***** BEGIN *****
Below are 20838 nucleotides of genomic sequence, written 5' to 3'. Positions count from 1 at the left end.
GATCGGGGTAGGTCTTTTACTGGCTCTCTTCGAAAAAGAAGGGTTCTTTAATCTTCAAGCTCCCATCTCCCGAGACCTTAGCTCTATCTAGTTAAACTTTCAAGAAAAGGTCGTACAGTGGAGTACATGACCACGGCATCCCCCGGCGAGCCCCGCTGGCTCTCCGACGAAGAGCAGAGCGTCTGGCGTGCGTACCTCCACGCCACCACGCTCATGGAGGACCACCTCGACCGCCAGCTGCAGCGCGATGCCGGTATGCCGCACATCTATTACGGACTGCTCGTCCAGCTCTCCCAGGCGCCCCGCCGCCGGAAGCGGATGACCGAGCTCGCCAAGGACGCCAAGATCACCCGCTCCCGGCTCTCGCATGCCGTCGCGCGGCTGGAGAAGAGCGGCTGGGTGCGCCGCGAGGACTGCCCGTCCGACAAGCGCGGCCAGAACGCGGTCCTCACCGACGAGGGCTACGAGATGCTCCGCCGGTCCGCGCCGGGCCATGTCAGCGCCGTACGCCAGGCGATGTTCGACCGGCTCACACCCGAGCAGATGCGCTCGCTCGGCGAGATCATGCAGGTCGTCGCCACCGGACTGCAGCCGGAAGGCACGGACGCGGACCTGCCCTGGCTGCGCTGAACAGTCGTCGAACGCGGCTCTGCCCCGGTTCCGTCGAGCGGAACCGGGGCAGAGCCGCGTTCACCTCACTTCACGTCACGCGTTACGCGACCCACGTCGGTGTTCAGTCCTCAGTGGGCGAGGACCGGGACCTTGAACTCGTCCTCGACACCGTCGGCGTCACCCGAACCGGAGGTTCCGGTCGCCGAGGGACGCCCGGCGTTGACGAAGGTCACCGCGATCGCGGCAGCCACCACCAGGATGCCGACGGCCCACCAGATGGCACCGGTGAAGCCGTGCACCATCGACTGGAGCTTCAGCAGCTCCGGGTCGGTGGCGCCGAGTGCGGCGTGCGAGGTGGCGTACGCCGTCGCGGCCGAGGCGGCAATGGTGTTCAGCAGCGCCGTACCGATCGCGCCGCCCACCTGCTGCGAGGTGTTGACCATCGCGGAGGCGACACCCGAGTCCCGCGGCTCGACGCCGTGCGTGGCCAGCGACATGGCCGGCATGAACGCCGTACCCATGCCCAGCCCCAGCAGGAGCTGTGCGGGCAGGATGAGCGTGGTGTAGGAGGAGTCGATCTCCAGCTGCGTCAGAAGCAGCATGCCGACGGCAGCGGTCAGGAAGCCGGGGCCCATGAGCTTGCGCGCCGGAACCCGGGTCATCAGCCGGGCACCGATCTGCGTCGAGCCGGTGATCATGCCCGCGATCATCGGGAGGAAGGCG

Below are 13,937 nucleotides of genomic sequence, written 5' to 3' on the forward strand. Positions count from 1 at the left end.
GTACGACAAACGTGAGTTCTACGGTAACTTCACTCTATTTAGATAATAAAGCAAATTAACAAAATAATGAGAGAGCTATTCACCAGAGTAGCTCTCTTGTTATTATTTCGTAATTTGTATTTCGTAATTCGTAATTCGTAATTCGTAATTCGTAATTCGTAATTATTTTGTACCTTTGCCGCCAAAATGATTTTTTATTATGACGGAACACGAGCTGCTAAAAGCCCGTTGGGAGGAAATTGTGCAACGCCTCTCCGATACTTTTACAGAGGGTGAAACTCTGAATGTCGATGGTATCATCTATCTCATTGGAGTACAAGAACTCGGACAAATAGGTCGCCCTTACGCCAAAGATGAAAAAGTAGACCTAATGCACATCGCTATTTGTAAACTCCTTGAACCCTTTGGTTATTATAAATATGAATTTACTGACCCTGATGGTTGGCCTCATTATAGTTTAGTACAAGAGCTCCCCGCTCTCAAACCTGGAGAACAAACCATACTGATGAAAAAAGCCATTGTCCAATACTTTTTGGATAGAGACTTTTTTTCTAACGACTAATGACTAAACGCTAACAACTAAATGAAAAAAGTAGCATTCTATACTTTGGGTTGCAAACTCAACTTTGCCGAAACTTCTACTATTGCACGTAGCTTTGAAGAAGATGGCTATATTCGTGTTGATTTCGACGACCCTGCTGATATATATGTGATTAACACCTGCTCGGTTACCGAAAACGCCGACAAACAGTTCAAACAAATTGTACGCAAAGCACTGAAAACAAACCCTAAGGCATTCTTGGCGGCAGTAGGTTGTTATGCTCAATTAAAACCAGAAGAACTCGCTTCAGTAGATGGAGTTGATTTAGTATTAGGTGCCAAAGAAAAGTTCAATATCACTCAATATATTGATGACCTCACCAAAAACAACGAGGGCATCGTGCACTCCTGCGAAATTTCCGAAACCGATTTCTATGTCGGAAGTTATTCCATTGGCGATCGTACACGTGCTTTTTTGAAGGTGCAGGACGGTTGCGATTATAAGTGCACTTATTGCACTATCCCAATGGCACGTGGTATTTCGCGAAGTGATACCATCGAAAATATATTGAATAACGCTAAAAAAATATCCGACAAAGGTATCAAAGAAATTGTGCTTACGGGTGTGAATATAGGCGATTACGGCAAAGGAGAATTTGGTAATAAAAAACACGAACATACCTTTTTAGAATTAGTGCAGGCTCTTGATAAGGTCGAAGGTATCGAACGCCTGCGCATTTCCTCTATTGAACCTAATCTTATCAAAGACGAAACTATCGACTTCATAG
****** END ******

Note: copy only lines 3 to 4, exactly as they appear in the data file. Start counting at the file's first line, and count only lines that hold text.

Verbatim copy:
Below are 13,937 nucleotides of genomic sequence, written 5' to 3' on the forward strand. Positions count from 1 at the left end.
GTACGACAAACGTGAGTTCTACGGTAACTTCACTCTATTTAGATAATAAAGCAAATTAACAAAATAATGAGAGAGCTATTCACCAGAGTAGCTCTCTTGTTATTATTTCGTAATTTGTATTTCGTAATTCGTAATTCGTAATTCGTAATTCGTAATTCGTAATTATTTTGTACCTTTGCCGCCAAAATGATTTTTTATTATGACGGAACACGAGCTGCTAAAAGCCCGTTGGGAGGAAATTGTGCAACGCCTCTCCGATACTTTTACAGAGGGTGAAACTCTGAATGTCGATGGTATCATCTATCTCATTGGAGTACAAGAACTCGGACAAATAGGTCGCCCTTACGCCAAAGATGAAAAAGTAGACCTAATGCACATCGCTATTTGTAAACTCCTTGAACCCTTTGGTTATTATAAATATGAATTTACTGACCCTGATGGTTGGCCTCATTATAGTTTAGTACAAGAGCTCCCCGCTCTCAAACCTGGAGAACAAACCATACTGATGAAAAAAGCCATTGTCCAATACTTTTTGGATAGAGACTTTTTTTCTAACGACTAATGACTAAACGCTAACAACTAAATGAAAAAAGTAGCATTCTATACTTTGGGTTGCAAACTCAACTTTGCCGAAACTTCTACTATTGCACGTAGCTTTGAAGAAGATGGCTATATTCGTGTTGATTTCGACGACCCTGCTGATATATATGTGATTAACACCTGCTCGGTTACCGAAAACGCCGACAAACAGTTCAAACAAATTGTACGCAAAGCACTGAAAACAAACCCTAAGGCATTCTTGGCGGCAGTAGGTTGTTATGCTCAATTAAAACCAGAAGAACTCGCTTCAGTAGATGGAGTTGATTTAGTATTAGGTGCCAAAGAAAAGTTCAATATCACTCAATATATTGATGACCTCACCAAAAACAACGAGGGCATCGTGCACTCCTGCGAAATTTCCGAAACCGATTTCTATGTCGGAAGTTATTCCATTGGCGATCGTACACGTGCTTTTTTGAAGGTGCAGGACGGTTGCGATTATAAGTGCACTTATTGCACTATCCCAATGGCACGTGGTATTTCGCGAAGTGATACCATCGAAAATATATTGAATAACGCTAAAAAAATATCCGACAAAGGTATCAAAGAAATTGTGCTTACGGGTGTGAATATAGGCGATTACGGCAAAGGAGAATTTGGTAATAAAAAACACGAACATACCTTTTTAGAATTAGTGCAGGCTCTTGATAAGGTCGAAGGTATCGAACGCCTGCGCATTTCCTCTATTGAACCTAATCTTATCAAAGACGAAACTATCGACTTCATAG